Environmental and Indigenous groups hailed Friday progress made by the world maritime body towards developing a ban on the use and carriage of the highly polluting heavy fuel oil in Arctic waters.
As the International Maritime Organization’s Marine Environment Protection Committee’s (MEPC 73) meeting concluded in London, several member states of the United Nations’ specialized agency supported a move to have a technical subcommittee of the IMO begin work on measures to mitigate risks of using and carrying heavy fuel oil in Arctic waters, including an eventual ban.
The move was supported by Austria, Bangladesh, Canada, Denmark, France, Germany, Iceland, Ireland, Netherlands, New Zealand, Norway, Spain, Poland, and the U.K.
At Canada’s insistence, MEPC73 also discussed methodology of assessing impacts of the potential ban on Indigenous and northern communities as well as industry before referring the matter to the Pollution Prevention and Response subcommittee (PPR6), for its next meeting in February 2019.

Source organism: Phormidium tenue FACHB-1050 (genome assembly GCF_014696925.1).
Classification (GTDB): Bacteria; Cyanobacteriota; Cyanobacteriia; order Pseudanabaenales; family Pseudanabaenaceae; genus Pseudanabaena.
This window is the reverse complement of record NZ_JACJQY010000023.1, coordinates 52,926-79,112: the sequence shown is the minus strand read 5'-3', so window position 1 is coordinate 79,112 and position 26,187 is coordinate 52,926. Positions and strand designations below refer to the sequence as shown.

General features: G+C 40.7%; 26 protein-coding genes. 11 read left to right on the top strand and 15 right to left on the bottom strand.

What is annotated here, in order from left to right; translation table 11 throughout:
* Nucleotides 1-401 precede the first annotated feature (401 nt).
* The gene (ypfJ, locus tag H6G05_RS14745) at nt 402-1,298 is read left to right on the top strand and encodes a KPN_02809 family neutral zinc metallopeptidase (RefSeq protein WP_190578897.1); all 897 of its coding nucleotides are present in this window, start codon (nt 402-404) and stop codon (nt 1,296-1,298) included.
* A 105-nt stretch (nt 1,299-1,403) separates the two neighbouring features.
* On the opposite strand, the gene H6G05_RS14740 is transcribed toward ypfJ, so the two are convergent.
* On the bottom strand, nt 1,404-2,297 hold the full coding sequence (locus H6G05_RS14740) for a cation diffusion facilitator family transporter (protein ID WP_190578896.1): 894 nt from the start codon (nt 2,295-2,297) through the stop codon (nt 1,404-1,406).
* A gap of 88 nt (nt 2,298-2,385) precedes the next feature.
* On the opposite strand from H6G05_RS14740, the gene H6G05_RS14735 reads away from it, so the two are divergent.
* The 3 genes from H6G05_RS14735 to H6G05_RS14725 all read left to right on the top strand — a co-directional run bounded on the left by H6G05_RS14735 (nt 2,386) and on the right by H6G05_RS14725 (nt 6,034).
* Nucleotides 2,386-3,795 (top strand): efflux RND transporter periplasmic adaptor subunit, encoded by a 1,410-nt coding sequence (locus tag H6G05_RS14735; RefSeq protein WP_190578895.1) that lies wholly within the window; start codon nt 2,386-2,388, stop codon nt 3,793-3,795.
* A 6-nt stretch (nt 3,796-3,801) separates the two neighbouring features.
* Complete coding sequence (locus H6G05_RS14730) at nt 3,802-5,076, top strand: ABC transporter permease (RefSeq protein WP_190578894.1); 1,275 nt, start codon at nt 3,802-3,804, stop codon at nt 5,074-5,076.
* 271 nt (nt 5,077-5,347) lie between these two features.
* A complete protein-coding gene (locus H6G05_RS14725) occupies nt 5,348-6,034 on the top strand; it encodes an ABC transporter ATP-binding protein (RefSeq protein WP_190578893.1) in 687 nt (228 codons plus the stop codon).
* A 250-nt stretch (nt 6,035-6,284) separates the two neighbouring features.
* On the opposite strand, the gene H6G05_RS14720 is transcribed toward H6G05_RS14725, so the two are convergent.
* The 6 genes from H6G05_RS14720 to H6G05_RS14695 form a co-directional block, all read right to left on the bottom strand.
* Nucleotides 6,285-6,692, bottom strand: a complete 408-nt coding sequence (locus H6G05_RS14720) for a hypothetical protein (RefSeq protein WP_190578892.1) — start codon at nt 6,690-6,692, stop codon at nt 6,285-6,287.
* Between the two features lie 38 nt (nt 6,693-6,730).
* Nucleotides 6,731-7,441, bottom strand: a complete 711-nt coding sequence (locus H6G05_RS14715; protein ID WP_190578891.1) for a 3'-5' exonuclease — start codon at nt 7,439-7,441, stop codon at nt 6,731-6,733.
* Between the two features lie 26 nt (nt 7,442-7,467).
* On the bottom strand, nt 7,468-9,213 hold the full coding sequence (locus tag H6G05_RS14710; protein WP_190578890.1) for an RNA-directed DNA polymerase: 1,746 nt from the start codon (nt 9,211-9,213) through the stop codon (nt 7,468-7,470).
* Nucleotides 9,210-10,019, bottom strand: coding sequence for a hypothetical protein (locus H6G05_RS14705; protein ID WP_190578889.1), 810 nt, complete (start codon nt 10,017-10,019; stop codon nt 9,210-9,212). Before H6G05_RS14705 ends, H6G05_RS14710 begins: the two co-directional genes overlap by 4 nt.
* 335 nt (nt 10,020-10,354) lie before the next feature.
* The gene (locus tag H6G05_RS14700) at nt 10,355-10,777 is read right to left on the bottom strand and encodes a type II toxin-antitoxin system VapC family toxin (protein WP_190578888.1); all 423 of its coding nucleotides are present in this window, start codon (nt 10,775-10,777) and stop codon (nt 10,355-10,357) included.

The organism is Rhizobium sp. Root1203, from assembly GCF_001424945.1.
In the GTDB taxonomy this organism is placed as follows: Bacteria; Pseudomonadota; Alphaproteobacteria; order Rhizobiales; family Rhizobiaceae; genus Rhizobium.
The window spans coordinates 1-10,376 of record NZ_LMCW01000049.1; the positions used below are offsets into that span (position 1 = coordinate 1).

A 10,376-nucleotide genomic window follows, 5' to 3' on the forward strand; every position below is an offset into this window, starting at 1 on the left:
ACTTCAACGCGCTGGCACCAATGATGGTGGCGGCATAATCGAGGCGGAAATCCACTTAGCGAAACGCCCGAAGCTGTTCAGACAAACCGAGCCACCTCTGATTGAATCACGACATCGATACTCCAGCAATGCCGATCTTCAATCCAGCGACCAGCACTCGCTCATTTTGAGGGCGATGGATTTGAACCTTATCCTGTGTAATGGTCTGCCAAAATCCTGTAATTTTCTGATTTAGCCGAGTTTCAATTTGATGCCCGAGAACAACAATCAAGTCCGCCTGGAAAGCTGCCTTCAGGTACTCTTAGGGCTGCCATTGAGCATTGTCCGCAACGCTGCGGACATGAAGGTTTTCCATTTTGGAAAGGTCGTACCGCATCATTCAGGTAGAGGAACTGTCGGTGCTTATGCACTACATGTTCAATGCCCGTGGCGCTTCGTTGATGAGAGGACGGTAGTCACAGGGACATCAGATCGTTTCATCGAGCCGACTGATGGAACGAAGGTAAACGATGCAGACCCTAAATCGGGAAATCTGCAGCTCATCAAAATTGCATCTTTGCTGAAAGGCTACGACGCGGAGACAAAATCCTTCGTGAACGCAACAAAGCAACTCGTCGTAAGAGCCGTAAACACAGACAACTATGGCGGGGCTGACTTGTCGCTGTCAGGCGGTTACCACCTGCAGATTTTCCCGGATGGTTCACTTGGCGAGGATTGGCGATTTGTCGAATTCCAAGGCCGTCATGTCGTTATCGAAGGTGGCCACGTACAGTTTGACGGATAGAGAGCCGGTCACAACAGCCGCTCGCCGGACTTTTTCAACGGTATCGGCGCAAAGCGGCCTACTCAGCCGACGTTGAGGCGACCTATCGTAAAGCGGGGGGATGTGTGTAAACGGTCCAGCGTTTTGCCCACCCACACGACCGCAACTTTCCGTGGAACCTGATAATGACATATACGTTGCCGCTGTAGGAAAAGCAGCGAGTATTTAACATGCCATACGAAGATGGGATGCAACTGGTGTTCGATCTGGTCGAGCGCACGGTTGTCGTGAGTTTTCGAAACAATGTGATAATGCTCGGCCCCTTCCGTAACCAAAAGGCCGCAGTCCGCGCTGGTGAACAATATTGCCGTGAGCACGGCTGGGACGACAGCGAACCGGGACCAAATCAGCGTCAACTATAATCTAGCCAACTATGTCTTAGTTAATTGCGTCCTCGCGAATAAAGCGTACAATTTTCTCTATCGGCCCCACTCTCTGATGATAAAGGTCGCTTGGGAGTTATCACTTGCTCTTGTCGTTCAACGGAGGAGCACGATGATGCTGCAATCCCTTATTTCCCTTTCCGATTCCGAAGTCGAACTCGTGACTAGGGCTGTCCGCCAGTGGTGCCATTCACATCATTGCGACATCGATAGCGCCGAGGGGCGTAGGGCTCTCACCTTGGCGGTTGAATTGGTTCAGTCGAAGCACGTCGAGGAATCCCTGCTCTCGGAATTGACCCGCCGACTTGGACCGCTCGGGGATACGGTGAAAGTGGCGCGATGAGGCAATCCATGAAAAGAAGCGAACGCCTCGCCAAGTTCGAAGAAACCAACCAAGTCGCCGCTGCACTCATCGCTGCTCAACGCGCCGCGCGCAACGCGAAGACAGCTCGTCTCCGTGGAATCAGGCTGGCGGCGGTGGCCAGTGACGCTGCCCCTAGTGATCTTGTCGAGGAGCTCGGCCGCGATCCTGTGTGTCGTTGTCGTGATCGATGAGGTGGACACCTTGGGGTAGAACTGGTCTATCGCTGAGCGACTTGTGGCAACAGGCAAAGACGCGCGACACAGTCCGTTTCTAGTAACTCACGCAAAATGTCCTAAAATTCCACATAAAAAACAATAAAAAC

Sian Prior, lead advisor to the Clean Arctic Alliance, a coalition of 18 NGOs, said they are pleased with progress made at MEPC this week and that work to develop a ban on use and carriage of heavy fuel oil by ships in Arctic waters will now commence early in 2019.
“It is important that this work is concluded swiftly, so that the ban can be adopted in 2021, and phased in by 2023,” she said. “We look forward to considering information from Arctic countries including Canada, United States, Greenland (Denmark), and Russia, on the potential social, economic and environmental impacts of a ban.”
Eye on the Arctic: Environmental and Indigenous groups welcome IMO progress towards Arctic dirty fuel ban